Trump vs. Clinton: How results will influence Canada

A look at how each candidate might influence cross-border relations

A woman stops to take a photo of the U.S. and Canadian flags placed side-by-side on the Eisenhower Executive Office Building next to the White House in Washington March 8, 2016. Preparations are under way for the official state visit of Canada's Prime Minister Justin Trudeau on Thursday. (Kevin Lamarque/Reuters)

A woman stops to take a photo of the U.S. and Canadian flags placed side-by-side on the Eisenhower Executive Office Building next to the White House in Washington March 8, 2016.  (Kevin Lamarque/Reuters)

OTTAWA — Canada’s neighbour elects a new president Tuesday with either Hillary Clinton or Donald Trump to take up residence in the White House. Each are proposing different agendas for the U.S. that pose questions, opportunities and challenges to cross-border relations.


Connections: Clinton is a known quantity to Canadian officials from her time as a U.S. senator and secretary of state, which has also given her an understanding of Canada’s role in the world, says Gordon Giffin, a former U.S. ambassador to Canada: “Sometimes there’s too much focus on what we sell back and forth across the 49th parallel and not enough attention to the fact that Canada is quite engaged with the United States all over the world on issues and principles and values that we share. And she knows all of that, so she starts from a pretty strong foundation of engagement with Canada.”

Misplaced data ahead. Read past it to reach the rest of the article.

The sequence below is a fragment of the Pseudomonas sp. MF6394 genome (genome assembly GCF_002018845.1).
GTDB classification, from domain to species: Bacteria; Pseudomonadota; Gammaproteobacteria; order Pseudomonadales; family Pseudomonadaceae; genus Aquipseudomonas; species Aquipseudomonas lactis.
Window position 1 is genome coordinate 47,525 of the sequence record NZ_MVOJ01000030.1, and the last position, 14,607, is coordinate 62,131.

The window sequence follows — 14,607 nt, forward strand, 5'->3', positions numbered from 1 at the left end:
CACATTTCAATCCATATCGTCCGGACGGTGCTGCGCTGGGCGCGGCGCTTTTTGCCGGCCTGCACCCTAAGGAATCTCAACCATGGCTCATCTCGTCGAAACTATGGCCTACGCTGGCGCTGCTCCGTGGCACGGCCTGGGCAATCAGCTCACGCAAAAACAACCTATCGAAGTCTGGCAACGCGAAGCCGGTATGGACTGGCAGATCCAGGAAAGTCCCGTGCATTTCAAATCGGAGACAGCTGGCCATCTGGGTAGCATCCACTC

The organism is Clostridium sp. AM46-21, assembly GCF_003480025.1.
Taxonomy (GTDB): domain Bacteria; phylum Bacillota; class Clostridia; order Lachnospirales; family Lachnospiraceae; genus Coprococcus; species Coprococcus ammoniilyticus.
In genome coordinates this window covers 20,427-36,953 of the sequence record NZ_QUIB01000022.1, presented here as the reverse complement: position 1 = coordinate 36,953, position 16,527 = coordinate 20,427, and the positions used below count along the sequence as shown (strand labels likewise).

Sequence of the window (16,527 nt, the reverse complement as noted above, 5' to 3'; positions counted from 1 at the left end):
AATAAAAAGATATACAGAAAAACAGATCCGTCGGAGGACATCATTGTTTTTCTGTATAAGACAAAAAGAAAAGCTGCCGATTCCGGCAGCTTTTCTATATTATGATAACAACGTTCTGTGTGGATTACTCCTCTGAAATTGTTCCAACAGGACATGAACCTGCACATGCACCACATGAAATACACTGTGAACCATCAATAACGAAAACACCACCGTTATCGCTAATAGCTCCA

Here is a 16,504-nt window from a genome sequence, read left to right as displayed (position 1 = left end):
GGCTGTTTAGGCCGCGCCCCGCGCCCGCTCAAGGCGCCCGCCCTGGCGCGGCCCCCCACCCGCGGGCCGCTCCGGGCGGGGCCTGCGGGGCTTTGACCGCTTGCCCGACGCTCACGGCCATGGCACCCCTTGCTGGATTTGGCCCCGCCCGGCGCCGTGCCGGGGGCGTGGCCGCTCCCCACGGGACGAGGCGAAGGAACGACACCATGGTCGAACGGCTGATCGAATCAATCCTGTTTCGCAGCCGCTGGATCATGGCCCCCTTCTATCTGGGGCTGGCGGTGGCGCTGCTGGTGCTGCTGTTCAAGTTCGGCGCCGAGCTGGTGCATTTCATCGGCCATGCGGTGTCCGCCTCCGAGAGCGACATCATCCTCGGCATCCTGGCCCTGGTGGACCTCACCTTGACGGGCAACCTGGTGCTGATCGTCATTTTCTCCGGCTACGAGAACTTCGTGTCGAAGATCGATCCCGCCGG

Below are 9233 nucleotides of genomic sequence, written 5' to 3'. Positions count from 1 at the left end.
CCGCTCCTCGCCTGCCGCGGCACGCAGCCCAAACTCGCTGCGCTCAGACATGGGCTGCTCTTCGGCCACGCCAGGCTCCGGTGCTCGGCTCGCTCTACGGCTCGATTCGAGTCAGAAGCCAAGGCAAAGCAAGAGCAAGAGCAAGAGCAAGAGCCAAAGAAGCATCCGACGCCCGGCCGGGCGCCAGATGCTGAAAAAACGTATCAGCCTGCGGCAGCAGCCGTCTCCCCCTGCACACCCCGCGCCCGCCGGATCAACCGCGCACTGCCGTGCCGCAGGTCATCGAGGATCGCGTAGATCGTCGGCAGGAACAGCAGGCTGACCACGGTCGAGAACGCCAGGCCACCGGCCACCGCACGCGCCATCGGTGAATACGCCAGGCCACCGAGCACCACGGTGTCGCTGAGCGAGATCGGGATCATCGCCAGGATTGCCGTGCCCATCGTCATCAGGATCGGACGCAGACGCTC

Trade: Frustrations over the long-running dispute over softwood lumber could receive a boost with Clinton in the White House, as Giffin predicts Clinton would want to resolve the years-long impasse with a long-term agreement. Clinton is also likely to look for changes to the Trans-Pacific Partnership having expressed criticisms on the campaign trail to maintain support from Bernie Sanders backers. Canada is among the countries negotiating the agreement, and could use the opportunity to find changes for Clinton that help Canada and the United States. Another trade opportunity: Changes to the cross-border labour mobility rules in the North American Free Trade Agreement that Clinton may also be open to updating.

Immigration: Canada could find itself an ally in Clinton over efforts to relocate thousands of Syrian refugees in Jordan, Turkey and Europe. During the last year, more than 33,000 Syrian refugees have come to Canada, the federal immigration department reports, including about 12,000 privately sponsored refugees. Clinton wants to increase the number of Syrian refugees entering the U.S. annually to 65,000 from 10,000, and is apparently considering creating an American version of Canada’s private-sponsor system. Both could be openings for Canadian officials to better co-ordinate the intake of refugees and address common security concerns.

Pipeline: Clinton has suggested on the campaign trail that she wouldn’t be in favour of the Keystone XL pipeline, which Barack Obama rejected last year shortly after Trudeau officially took office. The position is a recent one for Clinton, suggesting an opening for Canadian officials. Kathy Brock, a policy studies professor at Queen’s University in Kingston, Ont., says the pipeline’s economic effects on the United States, the fact Clinton hasn’t cornered herself on the issue, and that she wouldn’t be bound by Obama’s decision could work in Canada’s interest should the Liberals push for Keystone. “This is going to be one thing that Canada will want to immediately get on to the agenda,” Brock says.